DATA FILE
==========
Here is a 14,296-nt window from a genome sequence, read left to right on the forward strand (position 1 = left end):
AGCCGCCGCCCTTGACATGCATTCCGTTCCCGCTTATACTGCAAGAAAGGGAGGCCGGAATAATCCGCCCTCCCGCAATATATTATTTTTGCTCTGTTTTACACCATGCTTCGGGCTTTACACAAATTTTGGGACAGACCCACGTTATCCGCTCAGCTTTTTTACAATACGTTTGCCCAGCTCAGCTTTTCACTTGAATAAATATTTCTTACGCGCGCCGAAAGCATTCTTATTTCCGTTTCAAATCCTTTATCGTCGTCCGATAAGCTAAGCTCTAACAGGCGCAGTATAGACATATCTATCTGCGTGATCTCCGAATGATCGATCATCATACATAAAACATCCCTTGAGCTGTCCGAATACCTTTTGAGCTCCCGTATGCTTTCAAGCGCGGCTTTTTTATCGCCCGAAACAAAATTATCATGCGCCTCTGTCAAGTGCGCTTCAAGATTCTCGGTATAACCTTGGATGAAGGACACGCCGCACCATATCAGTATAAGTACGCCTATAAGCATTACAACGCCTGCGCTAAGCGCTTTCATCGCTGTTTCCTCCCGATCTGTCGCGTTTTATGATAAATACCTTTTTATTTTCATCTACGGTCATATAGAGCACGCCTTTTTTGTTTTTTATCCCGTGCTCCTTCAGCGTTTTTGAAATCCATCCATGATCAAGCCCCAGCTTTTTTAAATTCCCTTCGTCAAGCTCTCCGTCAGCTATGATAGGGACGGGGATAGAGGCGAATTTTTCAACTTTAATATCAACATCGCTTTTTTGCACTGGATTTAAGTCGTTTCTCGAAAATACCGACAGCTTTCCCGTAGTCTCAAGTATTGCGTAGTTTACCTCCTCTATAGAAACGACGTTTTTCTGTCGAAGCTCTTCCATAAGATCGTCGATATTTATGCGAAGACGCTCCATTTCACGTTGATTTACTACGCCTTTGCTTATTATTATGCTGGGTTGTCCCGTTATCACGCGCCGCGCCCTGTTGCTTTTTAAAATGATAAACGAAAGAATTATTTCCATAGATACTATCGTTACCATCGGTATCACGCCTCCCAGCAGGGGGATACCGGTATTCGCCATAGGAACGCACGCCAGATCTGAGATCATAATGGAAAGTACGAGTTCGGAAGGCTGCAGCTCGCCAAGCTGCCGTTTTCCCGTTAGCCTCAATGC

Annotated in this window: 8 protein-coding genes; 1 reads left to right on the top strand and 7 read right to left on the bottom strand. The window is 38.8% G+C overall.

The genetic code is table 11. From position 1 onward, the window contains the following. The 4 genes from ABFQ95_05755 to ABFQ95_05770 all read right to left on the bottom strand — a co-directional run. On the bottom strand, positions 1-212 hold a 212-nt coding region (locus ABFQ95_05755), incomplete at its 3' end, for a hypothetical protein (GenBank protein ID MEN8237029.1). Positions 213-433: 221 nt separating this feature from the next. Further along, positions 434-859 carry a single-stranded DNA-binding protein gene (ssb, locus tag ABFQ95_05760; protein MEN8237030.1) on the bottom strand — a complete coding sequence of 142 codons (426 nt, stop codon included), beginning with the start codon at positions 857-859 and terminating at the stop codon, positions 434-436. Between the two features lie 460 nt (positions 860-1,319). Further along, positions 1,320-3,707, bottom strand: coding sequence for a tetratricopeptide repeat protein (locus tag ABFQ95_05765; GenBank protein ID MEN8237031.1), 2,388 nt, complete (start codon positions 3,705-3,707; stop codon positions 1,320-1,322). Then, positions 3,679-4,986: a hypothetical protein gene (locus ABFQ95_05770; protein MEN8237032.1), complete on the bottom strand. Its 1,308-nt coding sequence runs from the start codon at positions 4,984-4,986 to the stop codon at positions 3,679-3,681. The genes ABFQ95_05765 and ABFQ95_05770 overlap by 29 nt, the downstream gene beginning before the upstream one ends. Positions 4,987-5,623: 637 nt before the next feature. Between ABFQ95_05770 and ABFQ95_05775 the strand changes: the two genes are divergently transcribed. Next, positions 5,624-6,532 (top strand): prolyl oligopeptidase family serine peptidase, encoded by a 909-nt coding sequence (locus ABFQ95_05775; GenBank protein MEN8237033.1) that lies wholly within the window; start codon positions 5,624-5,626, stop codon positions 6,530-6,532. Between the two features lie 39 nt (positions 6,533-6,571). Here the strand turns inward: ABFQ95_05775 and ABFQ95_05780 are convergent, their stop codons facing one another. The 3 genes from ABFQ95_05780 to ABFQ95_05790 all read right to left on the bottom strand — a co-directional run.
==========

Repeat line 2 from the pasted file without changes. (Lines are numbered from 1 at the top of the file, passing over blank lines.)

AGCCGCCGCCCTTGACATGCATTCCGTTCCCGCTTATACTGCAAGAAAGGGAGGCCGGAATAATCCGCCCTCCCGCAATATATTATTTTTGCTCTGTTTTACACCATGCTTCGGGCTTTACACAAATTTTGGGACAGACCCACGTTATCCGCTCAGCTTTTTTACAATACGTTTGCCCAGCTCAGCTTTTCACTTGAATAAATATTTCTTACGCGCGCCGAAAGCATTCTTATTTCCGTTTCAAATCCTTTATCGTCGTCCGATAAGCTAAGCTCTAACAGGCGCAGTATAGACATATCTATCTGCGTGATCTCCGAATGATCGATCATCATACATAAAACATCCCTTGAGCTGTCCGAATACCTTTTGAGCTCCCGTATGCTTTCAAGCGCGGCTTTTTTATCGCCCGAAACAAAATTATCATGCGCCTCTGTCAAGTGCGCTTCAAGATTCTCGGTATAACCTTGGATGAAGGACACGCCGCACCATATCAGTATAAGTACGCCTATAAGCATTACAACGCCTGCGCTAAGCGCTTTCATCGCTGTTTCCTCCCGATCTGTCGCGTTTTATGATAAATACCTTTTTATTTTCATCTACGGTCATATAGAGCACGCCTTTTTTGTTTTTTATCCCGTGCTCCTTCAGCGTTTTTGAAATCCATCCATGATCAAGCCCCAGCTTTTTTAAATTCCCTTCGTCAAGCTCTCCGTCAGCTATGATAGGGACGGGGATAGAGGCGAATTTTTCAACTTTAATATCAACATCGCTTTTTTGCACTGGATTTAAGTCGTTTCTCGAAAATACCGACAGCTTTCCCGTAGTCTCAAGTATTGCGTAGTTTACCTCCTCTATAGAAACGACGTTTTTCTGTCGAAGCTCTTCCATAAGATCGTCGATATTTATGCGAAGACGCTCCATTTCACGTTGATTTACTACGCCTTTGCTTATTATTATGCTGGGTTGTCCCGTTATCACGCGCCGCGCCCTGTTGCTTTTTAAAATGATAAACGAAAGAATTATTTCCATAGATACTATCGTTACCATCGGTATCACGCCTCCCAGCAGGGGGATACCGGTATTCGCCATAGGAACGCACGCCAGATCTGAGATCATAATGGAAAGTACGAGTTCGGAAGGCTGCAGCTCGCCAAGCTGCCGTTTTCCCGTTAGCCTCAATGC